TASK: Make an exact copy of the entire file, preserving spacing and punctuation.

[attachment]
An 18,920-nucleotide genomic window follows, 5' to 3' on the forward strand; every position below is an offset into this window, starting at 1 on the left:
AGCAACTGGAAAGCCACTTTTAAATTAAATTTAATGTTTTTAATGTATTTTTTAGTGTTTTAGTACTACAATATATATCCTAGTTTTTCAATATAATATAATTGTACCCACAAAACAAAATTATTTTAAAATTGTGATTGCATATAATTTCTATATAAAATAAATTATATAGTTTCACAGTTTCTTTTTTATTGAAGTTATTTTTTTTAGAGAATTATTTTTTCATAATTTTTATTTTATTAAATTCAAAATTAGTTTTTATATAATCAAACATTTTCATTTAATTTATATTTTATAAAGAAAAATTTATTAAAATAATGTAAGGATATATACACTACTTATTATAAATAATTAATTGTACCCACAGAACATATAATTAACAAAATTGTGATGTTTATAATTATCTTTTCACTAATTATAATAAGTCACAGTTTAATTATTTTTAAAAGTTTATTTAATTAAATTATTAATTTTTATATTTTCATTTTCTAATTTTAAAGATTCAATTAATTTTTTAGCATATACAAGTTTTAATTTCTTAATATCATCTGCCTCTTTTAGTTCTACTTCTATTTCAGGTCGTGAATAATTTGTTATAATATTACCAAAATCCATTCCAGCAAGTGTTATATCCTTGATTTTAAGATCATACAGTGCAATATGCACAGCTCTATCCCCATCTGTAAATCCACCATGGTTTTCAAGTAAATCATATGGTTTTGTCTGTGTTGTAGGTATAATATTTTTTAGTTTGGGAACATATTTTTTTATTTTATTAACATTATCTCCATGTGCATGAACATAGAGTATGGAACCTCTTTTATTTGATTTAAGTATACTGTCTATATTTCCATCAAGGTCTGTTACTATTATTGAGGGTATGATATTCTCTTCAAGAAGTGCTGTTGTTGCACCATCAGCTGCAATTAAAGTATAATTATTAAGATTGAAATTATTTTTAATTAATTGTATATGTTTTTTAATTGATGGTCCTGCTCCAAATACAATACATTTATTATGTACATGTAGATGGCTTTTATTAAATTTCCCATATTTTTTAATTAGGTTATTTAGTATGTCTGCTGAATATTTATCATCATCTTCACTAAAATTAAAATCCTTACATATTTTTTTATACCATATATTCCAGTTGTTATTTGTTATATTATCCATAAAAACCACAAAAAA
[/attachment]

An 18,920-nucleotide genomic window follows, 5' to 3' on the forward strand; every position below is an offset into this window, starting at 1 on the left:
AGCAACTGGAAAGCCACTTTTAAATTAAATTTAATGTTTTTAATGTATTTTTTAGTGTTTTAGTACTACAATATATATCCTAGTTTTTCAATATAATATAATTGTACCCACAAAACAAAATTATTTTAAAATTGTGATTGCATATAATTTCTATATAAAATAAATTATATAGTTTCACAGTTTCTTTTTTATTGAAGTTATTTTTTTTAGAGAATTATTTTTTCATAATTTTTATTTTATTAAATTCAAAATTAGTTTTTATATAATCAAACATTTTCATTTAATTTATATTTTATAAAGAAAAATTTATTAAAATAATGTAAGGATATATACACTACTTATTATAAATAATTAATTGTACCCACAGAACATATAATTAACAAAATTGTGATGTTTATAATTATCTTTTCACTAATTATAATAAGTCACAGTTTAATTATTTTTAAAAGTTTATTTAATTAAATTATTAATTTTTATATTTTCATTTTCTAATTTTAAAGATTCAATTAATTTTTTAGCATATACAAGTTTTAATTTCTTAATATCATCTGCCTCTTTTAGTTCTACTTCTATTTCAGGTCGTGAATAATTTGTTATAATATTACCAAAATCCATTCCAGCAAGTGTTATATCCTTGATTTTAAGATCATACAGTGCAATATGCACAGCTCTATCCCCATCTGTAAATCCACCATGGTTTTCAAGTAAATCATATGGTTTTGTCTGTGTTGTAGGTATAATATTTTTTAGTTTGGGAACATATTTTTTTATTTTATTAACATTATCTCCATGTGCATGAACATAGAGTATGGAACCTCTTTTATTTGATTTAAGTATACTGTCTATATTTCCATCAAGGTCTGTTACTATTATTGAGGGTATGATATTCTCTTCAAGAAGTGCTGTTGTTGCACCATCAGCTGCAATTAAAGTATAATTATTAAGATTGAAATTATTTTTAATTAATTGTATATGTTTTTTAATTGATGGTCCTGCTCCAAATACAATACATTTATTATGTACATGTAGATGGCTTTTATTAAATTTCCCATATTTTTTAATTAGGTTATTTAGTATGTCTGCTGAATATTTATCATCATCTTCACTAAAATTAAAATCCTTACATATTTTTTTATACCATATATTCCAGTTGTTATTTGTTATATTATCCATAAAAACCACAAAAAA